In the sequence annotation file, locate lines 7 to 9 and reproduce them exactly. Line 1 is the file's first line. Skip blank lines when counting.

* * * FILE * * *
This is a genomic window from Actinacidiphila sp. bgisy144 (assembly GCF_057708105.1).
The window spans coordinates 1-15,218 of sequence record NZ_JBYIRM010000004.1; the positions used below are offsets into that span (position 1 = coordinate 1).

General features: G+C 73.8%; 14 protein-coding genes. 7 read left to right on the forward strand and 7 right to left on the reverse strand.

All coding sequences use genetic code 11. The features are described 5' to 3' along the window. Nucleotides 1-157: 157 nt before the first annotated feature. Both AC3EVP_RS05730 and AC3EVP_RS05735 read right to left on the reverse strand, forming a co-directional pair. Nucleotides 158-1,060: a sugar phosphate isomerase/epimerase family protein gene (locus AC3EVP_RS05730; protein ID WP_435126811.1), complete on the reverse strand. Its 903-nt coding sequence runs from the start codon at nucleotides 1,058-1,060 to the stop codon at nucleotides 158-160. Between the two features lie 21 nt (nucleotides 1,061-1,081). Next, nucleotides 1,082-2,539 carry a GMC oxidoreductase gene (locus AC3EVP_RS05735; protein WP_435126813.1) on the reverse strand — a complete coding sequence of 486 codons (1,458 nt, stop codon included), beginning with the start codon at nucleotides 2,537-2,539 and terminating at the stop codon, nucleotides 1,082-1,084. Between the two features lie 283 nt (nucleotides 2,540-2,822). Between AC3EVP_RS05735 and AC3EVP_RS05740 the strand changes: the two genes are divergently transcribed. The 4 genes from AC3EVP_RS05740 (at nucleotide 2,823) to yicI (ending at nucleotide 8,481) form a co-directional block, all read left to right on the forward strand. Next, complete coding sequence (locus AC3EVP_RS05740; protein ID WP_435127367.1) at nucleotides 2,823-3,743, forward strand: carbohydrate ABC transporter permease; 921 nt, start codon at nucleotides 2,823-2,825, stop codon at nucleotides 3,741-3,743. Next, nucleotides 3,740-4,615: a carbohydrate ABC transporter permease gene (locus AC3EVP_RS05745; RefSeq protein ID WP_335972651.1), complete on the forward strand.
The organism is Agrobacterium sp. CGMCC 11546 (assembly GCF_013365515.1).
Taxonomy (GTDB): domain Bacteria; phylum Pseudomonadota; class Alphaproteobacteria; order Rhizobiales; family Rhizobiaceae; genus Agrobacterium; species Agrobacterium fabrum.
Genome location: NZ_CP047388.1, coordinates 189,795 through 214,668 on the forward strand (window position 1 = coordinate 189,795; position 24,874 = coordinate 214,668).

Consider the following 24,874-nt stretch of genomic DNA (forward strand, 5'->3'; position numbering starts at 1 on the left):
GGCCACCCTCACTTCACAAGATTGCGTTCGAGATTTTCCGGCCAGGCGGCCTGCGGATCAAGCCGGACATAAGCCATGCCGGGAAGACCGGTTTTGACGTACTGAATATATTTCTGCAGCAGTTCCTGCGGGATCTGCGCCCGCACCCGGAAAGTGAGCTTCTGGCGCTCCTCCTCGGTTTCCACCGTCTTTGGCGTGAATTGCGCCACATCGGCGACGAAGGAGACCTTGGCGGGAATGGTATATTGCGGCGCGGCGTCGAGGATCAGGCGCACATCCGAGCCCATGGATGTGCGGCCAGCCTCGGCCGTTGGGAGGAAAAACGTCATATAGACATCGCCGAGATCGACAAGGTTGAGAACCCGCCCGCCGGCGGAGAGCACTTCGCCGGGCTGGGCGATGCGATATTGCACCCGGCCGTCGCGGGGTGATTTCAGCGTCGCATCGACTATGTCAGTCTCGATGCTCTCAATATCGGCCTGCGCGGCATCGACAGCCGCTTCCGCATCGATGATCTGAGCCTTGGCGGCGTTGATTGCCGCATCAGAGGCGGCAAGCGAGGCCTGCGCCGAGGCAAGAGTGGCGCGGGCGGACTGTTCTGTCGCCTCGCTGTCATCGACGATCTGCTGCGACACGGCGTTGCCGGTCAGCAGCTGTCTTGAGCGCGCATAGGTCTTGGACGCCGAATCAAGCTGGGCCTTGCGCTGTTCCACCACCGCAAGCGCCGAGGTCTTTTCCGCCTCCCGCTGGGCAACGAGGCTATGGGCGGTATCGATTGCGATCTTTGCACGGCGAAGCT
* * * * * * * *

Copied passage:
Genome location: NZ_CP047388.1, coordinates 189,795 through 214,668 on the forward strand (window position 1 = coordinate 189,795; position 24,874 = coordinate 214,668).

Consider the following 24,874-nt stretch of genomic DNA (forward strand, 5'->3'; position numbering starts at 1 on the left):
GGCCACCCTCACTTCACAAGATTGCGTTCGAGATTTTCCGGCCAGGCGGCCTGCGGATCAAGCCGGACATAAGCCATGCCGGGAAGACCGGTTTTGACGTACTGAATATATTTCTGCAGCAGTTCCTGCGGGATCTGCGCCCGCACCCGGAAAGTGAGCTTCTGGCGCTCCTCCTCGGTTTCCACCGTCTTTGGCGTGAATTGCGCCACATCGGCGACGAAGGAGACCTTGGCGGGAATGGTATATTGCGGCGCGGCGTCGAGGATCAGGCGCACATCCGAGCCCATGGATGTGCGGCCAGCCTCGGCCGTTGGGAGGAAAAACGTCATATAGACATCGCCGAGATCGACAAGGTTGAGAACCCGCCCGCCGGCGGAGAGCACTTCGCCGGGCTGGGCGATGCGATATTGCACCCGGCCGTCGCGGGGTGATTTCAGCGTCGCATCGACTATGTCAGTCTCGATGCTCTCAATATCGGCCTGCGCGGCATCGACAGCCGCTTCCGCATCGATGATCTGAGCCTTGGCGGCGTTGATTGCCGCATCAGAGGCGGCAAGCGAGGCCTGCGCCGAGGCAAGAGTGGCGCGGGCGGACTGTTCTGTCGCCTCGCTGTCATCGACGATCTGCTGCGACACGGCGTTGCCGGTCAGCAGCTGTCTTGAGCGCGCATAGGTCTTGGACGCCGAATCAAGCTGGGCCTTGCGCTGTTCCACCACCGCAAGCGCCGAGGTCTTTTCCGCCTCCCGCTGGGCAACGAGGCTATGGGCGGTATCGATTGCGATCTTTGCACGGCGAAGCT